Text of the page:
Oats are a cereal grain that can be used in many ways. They can be made into porridge or breakfast cereal, or used as an ingredient in a variety of baked goods. Oats are a wonderful source of dietary fiber, which the body needs to maintain digestive health and prevent disease. Some of the health benefits associated with eating oats include:
Besides fiber, oats also contain plenty of protein, as well as vitamins and minerals, such as:
Whole oats are the only source of avenanthramides, which are polyphenolic plant compounds that have antioxidant, anti-inflammatory, anti-itching, and anti-hypertensive properties.
Oats in their natural form are gluten-free. As long as they don't come into contact with other grains or foods that contain gluten, they should be safe for people with celiac disease. However, not every oat product sold on the market qualifies as gluten-free. (Related: 8 Ways to Build a Gluten-Free Pantry.)
During manufacturing, oats can be contaminated when they are processed in facilities where gluten-containing foods like wheat and wheat products are also processed. The use of the same equipment can also result in contamination with gluten, which is why manufacturers sometimes put a warning on some food labels that says, "Manufactured on shared equipment." A list of common food allergens, such as peanuts, tree nuts, wheat, soy, or milk, usually follows this warning.
Because of this manufacturing practice and the high possibility of gluten contamination, the U.S. Food and Drug Administration (FDA) has strict regulations when it comes to food labeling. According to the FDA's food labeling rule, products with the label "gluten-free," "no gluten," "free of gluten," or "without gluten" should contain less than 20 parts per million of gluten. They also shouldn't contain any type of wheat, rye, barley, or crossbreeds of these grains; any derivative of these grains that still contains gluten; or any derivative whose processing results in contamination with more than 20 ppm of gluten.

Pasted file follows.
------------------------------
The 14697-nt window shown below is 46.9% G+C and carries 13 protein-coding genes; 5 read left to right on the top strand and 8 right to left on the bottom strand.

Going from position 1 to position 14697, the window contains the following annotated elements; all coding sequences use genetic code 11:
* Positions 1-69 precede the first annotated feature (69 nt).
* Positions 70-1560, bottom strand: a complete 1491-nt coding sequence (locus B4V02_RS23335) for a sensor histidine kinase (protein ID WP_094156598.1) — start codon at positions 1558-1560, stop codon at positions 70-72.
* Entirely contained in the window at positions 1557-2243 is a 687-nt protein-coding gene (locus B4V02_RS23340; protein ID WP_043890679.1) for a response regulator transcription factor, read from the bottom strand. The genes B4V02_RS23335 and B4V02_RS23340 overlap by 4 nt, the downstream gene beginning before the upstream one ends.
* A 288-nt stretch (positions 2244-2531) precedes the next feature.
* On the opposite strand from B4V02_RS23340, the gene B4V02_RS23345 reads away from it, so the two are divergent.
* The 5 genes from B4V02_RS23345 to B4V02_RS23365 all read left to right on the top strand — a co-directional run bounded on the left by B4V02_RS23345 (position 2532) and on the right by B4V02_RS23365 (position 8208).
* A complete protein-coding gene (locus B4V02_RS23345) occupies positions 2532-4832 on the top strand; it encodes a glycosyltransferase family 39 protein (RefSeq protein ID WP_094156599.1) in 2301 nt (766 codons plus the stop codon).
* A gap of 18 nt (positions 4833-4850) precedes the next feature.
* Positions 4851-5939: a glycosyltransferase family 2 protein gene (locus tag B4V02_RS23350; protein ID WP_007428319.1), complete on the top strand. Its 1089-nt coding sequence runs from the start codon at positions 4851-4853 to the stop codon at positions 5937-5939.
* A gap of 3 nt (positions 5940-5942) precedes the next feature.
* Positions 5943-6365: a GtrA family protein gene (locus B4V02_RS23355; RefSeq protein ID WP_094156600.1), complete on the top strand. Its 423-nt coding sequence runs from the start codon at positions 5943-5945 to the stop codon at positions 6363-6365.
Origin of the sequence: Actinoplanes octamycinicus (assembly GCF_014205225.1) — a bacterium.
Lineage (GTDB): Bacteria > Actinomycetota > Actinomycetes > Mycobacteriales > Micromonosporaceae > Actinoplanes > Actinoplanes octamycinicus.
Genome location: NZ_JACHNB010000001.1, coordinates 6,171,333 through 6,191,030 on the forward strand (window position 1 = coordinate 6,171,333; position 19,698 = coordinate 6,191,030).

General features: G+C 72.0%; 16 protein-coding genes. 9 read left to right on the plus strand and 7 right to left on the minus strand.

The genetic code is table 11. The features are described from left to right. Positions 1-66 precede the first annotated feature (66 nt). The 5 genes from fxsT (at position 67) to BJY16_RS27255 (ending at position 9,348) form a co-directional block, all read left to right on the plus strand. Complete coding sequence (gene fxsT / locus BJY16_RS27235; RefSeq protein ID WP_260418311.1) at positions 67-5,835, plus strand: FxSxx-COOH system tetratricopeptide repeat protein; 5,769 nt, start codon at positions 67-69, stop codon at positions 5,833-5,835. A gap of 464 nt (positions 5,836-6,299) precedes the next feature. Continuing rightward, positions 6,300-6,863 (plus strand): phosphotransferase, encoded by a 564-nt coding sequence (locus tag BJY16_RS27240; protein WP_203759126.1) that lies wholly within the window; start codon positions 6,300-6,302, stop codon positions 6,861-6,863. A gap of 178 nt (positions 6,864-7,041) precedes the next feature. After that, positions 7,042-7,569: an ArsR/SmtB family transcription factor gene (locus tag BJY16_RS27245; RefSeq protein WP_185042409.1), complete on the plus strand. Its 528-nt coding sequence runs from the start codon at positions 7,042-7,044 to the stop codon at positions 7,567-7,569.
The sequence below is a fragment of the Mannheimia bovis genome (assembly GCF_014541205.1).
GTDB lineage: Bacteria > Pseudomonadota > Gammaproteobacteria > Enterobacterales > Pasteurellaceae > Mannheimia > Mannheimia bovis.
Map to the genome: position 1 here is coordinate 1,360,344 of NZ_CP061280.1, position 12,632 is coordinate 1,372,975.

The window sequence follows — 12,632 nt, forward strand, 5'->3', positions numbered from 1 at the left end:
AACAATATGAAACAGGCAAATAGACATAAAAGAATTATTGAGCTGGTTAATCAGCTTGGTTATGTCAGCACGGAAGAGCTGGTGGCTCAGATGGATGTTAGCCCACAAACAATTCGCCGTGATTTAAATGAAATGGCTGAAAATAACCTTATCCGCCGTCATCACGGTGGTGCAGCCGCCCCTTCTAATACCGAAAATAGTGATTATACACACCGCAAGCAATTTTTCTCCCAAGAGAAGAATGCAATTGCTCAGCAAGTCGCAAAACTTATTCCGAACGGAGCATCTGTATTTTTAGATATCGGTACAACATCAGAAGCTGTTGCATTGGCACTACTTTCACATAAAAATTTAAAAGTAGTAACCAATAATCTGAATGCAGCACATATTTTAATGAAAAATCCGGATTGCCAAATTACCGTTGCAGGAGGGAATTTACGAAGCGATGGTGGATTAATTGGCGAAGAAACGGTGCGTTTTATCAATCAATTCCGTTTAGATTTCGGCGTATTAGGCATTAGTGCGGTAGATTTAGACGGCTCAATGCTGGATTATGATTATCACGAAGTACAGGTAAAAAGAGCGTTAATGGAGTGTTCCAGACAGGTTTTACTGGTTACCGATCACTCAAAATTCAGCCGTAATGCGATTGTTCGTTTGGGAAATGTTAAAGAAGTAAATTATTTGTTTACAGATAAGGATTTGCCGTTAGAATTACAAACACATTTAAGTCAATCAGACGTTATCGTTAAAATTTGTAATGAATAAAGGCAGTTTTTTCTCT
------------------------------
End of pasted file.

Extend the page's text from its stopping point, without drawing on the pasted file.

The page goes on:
So if you have celiac disease and are wondering if you can eat oats, the quick answer is yes. However, you need to look for oats with a certified gluten-free label to ensure that they are safe for you to consume. While some celiac patients may still show sensitivity even toward uncontaminated oats, most have no problems eating certified gluten-free oats. Alternatively, you can purchase organic oats from local producers, which is a far better and healthier option, as these oats are grown without pesticides or fertilizers and are thus generally safer to consume.